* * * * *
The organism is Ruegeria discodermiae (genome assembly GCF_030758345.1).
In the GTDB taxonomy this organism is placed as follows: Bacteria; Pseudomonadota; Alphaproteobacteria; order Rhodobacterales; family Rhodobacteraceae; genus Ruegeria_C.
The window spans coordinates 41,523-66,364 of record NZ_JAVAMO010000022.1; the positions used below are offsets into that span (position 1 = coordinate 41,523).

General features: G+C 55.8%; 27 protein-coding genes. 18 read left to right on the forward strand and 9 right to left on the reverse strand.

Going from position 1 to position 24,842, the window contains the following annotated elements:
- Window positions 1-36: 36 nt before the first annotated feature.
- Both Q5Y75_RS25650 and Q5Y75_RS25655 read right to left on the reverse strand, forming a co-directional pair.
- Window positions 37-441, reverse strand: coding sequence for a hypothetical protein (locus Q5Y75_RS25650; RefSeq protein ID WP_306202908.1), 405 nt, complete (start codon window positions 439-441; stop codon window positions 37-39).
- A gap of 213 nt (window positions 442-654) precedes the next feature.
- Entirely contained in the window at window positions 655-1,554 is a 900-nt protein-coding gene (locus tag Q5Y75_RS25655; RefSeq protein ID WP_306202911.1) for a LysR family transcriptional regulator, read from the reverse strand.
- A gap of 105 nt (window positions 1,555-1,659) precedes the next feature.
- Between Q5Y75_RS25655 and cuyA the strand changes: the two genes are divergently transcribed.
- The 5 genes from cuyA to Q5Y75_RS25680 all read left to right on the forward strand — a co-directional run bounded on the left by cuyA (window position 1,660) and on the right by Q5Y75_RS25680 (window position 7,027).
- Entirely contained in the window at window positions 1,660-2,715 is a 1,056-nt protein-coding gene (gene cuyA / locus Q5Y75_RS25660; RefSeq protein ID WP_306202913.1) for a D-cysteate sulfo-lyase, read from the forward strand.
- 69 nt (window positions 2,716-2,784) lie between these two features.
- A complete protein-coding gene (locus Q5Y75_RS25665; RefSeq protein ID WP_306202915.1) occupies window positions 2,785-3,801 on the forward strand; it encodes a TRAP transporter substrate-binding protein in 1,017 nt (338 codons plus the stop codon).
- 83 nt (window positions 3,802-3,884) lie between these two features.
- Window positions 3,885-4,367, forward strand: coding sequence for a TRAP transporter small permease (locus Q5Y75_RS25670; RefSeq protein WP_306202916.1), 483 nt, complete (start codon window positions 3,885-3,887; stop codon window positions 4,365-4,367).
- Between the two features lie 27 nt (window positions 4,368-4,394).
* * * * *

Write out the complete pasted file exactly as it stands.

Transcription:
The organism is Ruegeria discodermiae (genome assembly GCF_030758345.1).
In the GTDB taxonomy this organism is placed as follows: Bacteria; Pseudomonadota; Alphaproteobacteria; order Rhodobacterales; family Rhodobacteraceae; genus Ruegeria_C.
The window spans coordinates 41,523-66,364 of record NZ_JAVAMO010000022.1; the positions used below are offsets into that span (position 1 = coordinate 41,523).

General features: G+C 55.8%; 27 protein-coding genes. 18 read left to right on the forward strand and 9 right to left on the reverse strand.

Going from position 1 to position 24,842, the window contains the following annotated elements:
- Window positions 1-36: 36 nt before the first annotated feature.
- Both Q5Y75_RS25650 and Q5Y75_RS25655 read right to left on the reverse strand, forming a co-directional pair.
- Window positions 37-441, reverse strand: coding sequence for a hypothetical protein (locus Q5Y75_RS25650; RefSeq protein ID WP_306202908.1), 405 nt, complete (start codon window positions 439-441; stop codon window positions 37-39).
- A gap of 213 nt (window positions 442-654) precedes the next feature.
- Entirely contained in the window at window positions 655-1,554 is a 900-nt protein-coding gene (locus tag Q5Y75_RS25655; RefSeq protein ID WP_306202911.1) for a LysR family transcriptional regulator, read from the reverse strand.
- A gap of 105 nt (window positions 1,555-1,659) precedes the next feature.
- Between Q5Y75_RS25655 and cuyA the strand changes: the two genes are divergently transcribed.
- The 5 genes from cuyA to Q5Y75_RS25680 all read left to right on the forward strand — a co-directional run bounded on the left by cuyA (window position 1,660) and on the right by Q5Y75_RS25680 (window position 7,027).
- Entirely contained in the window at window positions 1,660-2,715 is a 1,056-nt protein-coding gene (gene cuyA / locus Q5Y75_RS25660; RefSeq protein ID WP_306202913.1) for a D-cysteate sulfo-lyase, read from the forward strand.
- 69 nt (window positions 2,716-2,784) lie between these two features.
- A complete protein-coding gene (locus Q5Y75_RS25665; RefSeq protein ID WP_306202915.1) occupies window positions 2,785-3,801 on the forward strand; it encodes a TRAP transporter substrate-binding protein in 1,017 nt (338 codons plus the stop codon).
- 83 nt (window positions 3,802-3,884) lie between these two features.
- Window positions 3,885-4,367, forward strand: coding sequence for a TRAP transporter small permease (locus Q5Y75_RS25670; RefSeq protein WP_306202916.1), 483 nt, complete (start codon window positions 3,885-3,887; stop codon window positions 4,365-4,367).
- Between the two features lie 27 nt (window positions 4,368-4,394).